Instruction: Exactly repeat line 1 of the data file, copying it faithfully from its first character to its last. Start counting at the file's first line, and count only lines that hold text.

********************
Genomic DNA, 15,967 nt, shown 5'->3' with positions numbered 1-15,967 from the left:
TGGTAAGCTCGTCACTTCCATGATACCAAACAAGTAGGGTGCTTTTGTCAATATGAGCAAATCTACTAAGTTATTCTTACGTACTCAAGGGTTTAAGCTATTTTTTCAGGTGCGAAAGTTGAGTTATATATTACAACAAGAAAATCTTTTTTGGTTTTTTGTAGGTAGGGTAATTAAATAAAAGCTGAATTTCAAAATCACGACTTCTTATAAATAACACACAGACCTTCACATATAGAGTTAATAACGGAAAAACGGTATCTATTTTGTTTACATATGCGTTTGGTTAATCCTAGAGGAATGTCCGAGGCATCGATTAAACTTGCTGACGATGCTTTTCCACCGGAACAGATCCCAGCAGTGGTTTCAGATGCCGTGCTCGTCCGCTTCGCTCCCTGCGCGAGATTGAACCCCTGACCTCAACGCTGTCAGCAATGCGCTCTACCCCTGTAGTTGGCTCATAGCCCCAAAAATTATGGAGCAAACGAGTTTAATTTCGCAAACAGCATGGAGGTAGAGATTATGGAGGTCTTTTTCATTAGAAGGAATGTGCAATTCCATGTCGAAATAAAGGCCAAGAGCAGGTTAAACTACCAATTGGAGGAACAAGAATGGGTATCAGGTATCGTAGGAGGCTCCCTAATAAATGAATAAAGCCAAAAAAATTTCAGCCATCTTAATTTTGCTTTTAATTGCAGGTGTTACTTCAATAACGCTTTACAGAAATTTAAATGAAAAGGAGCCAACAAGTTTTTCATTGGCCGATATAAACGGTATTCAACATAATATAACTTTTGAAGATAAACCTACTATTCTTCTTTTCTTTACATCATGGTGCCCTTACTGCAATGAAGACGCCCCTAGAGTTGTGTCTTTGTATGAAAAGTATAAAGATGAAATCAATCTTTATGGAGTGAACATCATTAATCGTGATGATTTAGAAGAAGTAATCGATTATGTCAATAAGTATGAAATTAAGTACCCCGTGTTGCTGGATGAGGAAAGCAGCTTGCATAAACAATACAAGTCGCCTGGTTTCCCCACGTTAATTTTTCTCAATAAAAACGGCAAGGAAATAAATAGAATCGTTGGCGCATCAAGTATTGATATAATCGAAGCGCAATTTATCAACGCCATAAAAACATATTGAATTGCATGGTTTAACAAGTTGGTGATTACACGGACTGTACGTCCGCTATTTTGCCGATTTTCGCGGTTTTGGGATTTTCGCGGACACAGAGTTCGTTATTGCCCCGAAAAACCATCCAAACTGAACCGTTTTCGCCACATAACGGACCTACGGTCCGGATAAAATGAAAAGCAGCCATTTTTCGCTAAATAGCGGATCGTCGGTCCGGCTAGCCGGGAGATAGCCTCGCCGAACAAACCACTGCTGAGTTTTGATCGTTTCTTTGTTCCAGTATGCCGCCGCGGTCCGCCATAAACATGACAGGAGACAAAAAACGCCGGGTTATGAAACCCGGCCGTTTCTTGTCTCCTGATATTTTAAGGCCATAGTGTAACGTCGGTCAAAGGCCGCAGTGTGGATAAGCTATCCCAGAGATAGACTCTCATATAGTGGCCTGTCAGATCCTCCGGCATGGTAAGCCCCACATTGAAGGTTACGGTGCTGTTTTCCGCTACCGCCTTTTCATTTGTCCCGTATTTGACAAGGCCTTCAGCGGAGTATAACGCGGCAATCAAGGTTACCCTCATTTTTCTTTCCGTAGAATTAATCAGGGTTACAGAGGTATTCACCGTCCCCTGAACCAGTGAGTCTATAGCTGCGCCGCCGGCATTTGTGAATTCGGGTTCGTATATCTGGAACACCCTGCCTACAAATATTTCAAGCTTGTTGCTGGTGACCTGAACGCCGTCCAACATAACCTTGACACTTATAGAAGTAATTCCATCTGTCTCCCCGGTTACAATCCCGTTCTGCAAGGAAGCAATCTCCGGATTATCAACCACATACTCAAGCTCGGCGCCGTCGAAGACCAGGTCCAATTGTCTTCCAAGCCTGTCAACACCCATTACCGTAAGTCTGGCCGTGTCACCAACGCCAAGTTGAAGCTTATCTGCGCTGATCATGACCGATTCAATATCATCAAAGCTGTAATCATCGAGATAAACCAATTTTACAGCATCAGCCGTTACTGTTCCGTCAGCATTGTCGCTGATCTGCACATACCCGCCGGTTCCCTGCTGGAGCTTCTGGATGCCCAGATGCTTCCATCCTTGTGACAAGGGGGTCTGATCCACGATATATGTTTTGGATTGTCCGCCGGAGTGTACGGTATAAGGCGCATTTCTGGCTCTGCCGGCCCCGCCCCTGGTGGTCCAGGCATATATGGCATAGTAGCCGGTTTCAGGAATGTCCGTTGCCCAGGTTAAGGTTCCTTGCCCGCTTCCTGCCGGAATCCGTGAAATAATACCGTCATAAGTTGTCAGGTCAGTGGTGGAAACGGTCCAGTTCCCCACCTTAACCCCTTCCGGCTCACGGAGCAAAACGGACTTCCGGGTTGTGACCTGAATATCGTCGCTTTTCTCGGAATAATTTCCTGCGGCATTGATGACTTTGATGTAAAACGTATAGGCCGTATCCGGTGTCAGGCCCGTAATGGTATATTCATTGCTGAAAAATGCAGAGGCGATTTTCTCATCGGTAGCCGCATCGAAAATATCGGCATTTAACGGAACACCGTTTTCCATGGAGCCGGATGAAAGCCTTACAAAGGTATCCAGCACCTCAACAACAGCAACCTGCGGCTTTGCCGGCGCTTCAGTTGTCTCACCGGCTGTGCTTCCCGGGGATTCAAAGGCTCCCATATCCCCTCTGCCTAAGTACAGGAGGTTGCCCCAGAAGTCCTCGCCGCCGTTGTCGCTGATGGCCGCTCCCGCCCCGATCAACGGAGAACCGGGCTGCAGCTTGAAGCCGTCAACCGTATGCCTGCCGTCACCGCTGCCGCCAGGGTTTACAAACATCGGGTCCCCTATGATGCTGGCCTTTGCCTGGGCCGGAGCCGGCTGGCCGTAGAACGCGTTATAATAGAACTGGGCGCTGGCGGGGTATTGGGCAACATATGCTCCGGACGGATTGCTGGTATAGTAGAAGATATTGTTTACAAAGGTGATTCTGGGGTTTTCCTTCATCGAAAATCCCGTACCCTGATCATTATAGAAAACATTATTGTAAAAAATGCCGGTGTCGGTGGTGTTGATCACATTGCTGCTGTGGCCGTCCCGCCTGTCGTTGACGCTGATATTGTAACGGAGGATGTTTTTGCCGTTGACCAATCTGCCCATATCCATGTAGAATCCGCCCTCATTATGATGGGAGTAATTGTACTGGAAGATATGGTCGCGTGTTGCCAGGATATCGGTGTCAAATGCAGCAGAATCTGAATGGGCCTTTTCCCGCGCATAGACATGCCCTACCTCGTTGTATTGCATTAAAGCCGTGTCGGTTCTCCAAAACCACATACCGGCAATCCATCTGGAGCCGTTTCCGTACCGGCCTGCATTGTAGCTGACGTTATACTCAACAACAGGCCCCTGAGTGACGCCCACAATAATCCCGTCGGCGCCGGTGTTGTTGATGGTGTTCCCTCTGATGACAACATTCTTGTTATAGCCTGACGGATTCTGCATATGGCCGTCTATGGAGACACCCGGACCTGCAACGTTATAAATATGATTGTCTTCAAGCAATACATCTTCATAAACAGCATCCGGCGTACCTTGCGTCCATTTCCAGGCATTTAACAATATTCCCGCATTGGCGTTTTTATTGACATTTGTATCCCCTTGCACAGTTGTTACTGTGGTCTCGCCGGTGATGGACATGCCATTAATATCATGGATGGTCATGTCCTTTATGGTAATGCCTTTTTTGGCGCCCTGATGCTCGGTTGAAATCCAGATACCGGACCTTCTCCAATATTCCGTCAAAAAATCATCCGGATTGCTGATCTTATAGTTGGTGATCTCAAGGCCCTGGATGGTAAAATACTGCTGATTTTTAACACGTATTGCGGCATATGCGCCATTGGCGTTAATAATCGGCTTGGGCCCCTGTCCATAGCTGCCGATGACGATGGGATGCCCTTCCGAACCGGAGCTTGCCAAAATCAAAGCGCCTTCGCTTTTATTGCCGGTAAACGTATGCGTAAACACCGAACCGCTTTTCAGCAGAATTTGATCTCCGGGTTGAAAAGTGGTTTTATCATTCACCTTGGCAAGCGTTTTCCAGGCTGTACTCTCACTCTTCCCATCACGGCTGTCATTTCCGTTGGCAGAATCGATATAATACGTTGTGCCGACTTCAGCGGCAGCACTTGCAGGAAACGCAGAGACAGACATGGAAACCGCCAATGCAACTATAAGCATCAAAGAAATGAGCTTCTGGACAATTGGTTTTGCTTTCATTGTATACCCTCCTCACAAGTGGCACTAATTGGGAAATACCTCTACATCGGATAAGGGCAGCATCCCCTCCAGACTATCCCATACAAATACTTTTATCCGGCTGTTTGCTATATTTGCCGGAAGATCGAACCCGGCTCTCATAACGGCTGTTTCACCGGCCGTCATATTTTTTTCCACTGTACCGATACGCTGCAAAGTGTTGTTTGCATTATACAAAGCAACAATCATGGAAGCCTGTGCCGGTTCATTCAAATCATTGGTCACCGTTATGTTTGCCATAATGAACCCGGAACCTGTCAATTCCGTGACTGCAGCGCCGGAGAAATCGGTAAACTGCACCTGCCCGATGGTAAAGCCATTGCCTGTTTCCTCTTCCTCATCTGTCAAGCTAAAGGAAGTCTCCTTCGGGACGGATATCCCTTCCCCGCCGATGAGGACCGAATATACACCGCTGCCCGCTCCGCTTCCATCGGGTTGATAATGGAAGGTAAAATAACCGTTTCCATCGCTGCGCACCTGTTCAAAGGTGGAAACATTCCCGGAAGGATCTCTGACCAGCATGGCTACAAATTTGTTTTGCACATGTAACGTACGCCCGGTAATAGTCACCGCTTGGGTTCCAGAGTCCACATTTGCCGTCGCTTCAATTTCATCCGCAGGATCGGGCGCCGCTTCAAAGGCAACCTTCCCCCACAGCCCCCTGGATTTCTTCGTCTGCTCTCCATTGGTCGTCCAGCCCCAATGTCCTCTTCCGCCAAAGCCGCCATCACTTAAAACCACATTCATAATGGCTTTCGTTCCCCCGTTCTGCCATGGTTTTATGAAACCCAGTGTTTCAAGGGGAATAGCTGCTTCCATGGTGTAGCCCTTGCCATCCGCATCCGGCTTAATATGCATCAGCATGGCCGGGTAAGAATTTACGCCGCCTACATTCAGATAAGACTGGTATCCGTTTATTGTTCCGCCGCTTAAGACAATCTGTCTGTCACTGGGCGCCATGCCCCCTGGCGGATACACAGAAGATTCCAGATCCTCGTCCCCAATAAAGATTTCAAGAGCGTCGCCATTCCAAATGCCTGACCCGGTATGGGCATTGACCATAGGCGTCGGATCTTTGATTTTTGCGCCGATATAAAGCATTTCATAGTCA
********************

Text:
Genomic DNA, 15,967 nt, shown 5'->3' with positions numbered 1-15,967 from the left: